Paulino is a 23-year-old Dominican right-hander who started his pro career relatively late, at age 19 in the DSL in 2014. A starter in his first three seasons up through 2016 in the short season New York Penn League, he moved to bullpen work during the 2017 season and was there again to open 2018 in High-A. But then he was moved back to a starting role, and promoted recently to AA Reading in the Eastern League where he's made six starts with less than ideal statistical results (5.46 ERA, 3.9 BB/9, 6.1 K/9).
From a scouting perspective, drawing from reports drawn up by 2080 Ball as well as Matt Winkelman (who runs Phillies Minor Thoughts), Paulino's repertoire sounds pretty standard. His 4-seam fastball runs low 90's but can get up to 95, and he complements that with a cutter (or sinker, depending on who you ask) a few ticks lower. Then there's a low 80's slider, and a change-up still a work in progress. While he's generally thrown enough strikes, it sounds like he's control over command at this time. From Winkelman:
Felix Paulino is actually an interesting arm. 23 year old Dominican will show a fastball that will sit low 90s up to 95. Throws a cutter and a slider. Changeup is a clear third pitch and his command has always been a problem. Middle reliever ceiling https://t.co/8KqK08hGv3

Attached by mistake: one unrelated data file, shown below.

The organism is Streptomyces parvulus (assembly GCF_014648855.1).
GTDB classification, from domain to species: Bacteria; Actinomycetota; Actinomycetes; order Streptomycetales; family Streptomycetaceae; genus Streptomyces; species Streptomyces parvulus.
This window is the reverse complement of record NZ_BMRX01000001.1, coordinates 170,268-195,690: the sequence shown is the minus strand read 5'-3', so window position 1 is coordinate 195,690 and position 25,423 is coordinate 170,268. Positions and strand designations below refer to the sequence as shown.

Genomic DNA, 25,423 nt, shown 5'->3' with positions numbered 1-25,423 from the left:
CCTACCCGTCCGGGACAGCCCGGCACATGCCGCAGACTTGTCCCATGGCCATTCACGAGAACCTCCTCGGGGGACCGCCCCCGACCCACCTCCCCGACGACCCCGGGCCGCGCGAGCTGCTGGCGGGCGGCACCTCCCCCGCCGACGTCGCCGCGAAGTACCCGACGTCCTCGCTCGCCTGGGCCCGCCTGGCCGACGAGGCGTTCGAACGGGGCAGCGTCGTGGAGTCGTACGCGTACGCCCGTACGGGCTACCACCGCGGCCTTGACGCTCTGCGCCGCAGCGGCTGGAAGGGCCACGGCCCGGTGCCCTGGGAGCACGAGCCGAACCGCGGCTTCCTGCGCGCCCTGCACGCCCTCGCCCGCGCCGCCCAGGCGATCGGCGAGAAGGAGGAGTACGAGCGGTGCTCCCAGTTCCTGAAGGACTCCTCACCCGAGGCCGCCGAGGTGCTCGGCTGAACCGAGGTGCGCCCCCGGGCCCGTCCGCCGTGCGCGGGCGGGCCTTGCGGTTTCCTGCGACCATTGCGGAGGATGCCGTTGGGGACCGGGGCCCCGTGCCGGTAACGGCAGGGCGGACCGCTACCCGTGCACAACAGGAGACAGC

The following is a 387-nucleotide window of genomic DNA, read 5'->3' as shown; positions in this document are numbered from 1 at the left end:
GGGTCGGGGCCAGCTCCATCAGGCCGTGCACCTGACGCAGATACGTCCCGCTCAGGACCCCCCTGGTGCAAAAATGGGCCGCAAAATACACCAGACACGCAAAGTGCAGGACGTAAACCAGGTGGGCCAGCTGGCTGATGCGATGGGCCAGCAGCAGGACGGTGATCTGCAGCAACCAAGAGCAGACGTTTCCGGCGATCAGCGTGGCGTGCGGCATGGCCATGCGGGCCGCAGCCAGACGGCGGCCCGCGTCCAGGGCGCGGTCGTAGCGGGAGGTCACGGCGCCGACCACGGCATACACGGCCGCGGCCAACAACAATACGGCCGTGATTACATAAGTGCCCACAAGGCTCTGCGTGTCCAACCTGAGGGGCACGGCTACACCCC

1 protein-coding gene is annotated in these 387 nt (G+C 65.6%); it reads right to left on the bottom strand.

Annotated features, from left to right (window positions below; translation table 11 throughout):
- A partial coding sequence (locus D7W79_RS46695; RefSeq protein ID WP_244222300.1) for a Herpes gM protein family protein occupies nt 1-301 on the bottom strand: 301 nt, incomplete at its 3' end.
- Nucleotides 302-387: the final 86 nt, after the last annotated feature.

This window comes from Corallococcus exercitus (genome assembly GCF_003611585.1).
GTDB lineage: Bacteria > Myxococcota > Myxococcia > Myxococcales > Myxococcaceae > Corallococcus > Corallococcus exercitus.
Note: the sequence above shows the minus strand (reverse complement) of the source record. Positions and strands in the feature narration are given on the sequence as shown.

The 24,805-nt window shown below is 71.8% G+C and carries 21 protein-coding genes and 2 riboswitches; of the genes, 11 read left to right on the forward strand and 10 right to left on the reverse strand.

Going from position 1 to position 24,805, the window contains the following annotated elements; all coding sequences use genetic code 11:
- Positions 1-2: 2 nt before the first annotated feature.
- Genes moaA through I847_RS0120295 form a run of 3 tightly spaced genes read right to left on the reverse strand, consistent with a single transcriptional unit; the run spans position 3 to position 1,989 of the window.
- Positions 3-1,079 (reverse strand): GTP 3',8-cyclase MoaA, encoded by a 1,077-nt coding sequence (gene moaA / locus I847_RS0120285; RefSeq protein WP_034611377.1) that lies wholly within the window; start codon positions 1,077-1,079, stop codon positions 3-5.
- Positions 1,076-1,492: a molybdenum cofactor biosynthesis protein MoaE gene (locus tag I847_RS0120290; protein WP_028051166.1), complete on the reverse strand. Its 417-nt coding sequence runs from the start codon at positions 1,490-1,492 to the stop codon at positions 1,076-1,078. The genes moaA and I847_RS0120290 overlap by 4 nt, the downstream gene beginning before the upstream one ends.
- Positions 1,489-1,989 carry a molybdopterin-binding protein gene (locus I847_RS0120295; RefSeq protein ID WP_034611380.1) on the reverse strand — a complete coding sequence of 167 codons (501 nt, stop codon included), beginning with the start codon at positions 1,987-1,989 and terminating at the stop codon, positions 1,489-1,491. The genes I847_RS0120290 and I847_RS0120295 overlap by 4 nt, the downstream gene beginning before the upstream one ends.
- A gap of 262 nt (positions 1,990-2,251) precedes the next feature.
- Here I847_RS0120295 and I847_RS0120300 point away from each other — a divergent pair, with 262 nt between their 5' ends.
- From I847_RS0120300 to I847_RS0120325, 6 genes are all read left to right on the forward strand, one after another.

— Matt Winkelman (@Matt_Winkelman) August 22, 2018
And here's a video from 2080 to give you a visual:
Paulino will report to AA Birmingham, whose roster currently stands at 23 after a few other moves today. It wasn't yet clear if he'd be starting or relieving in his new organization.
What might be most interesting about the trade is how the value equation worked over time. Luis Avilan is a lefty reliever who came to the Sox this past offseason in the 3-way trade that brought Joakim Soria to the South Side. Acquired as a 28-year-old and apparent side sweetener in that trade, the lefty is arbitration eligible for the 4th time in 2019 and wouldn't likely be part of the team's plans by the time they are contending. Avilan made $2.54 million this year and would be due a raise next season. The White Sox have some tough decisions to make in regards to 40-man roster construction this offseason and they will likely be adding some younger options from the left side. They obviously felt like the money saved in addition to Paulino was a better course of action then carrying Luis into the winter.
Don't be surprised if other deals of this ilk happen for the South Siders before the postseason roster eligibility deadline at the end of this month, with contenders itching to fill specialist gaps for their stretch runs.
Want to know right away when we publish a new article? Type your email address in the box on the right-side bar (or at the bottom, if on a mobile device) and click the "create subscription" button. Our list is completely spam free, and you can opt out at any time.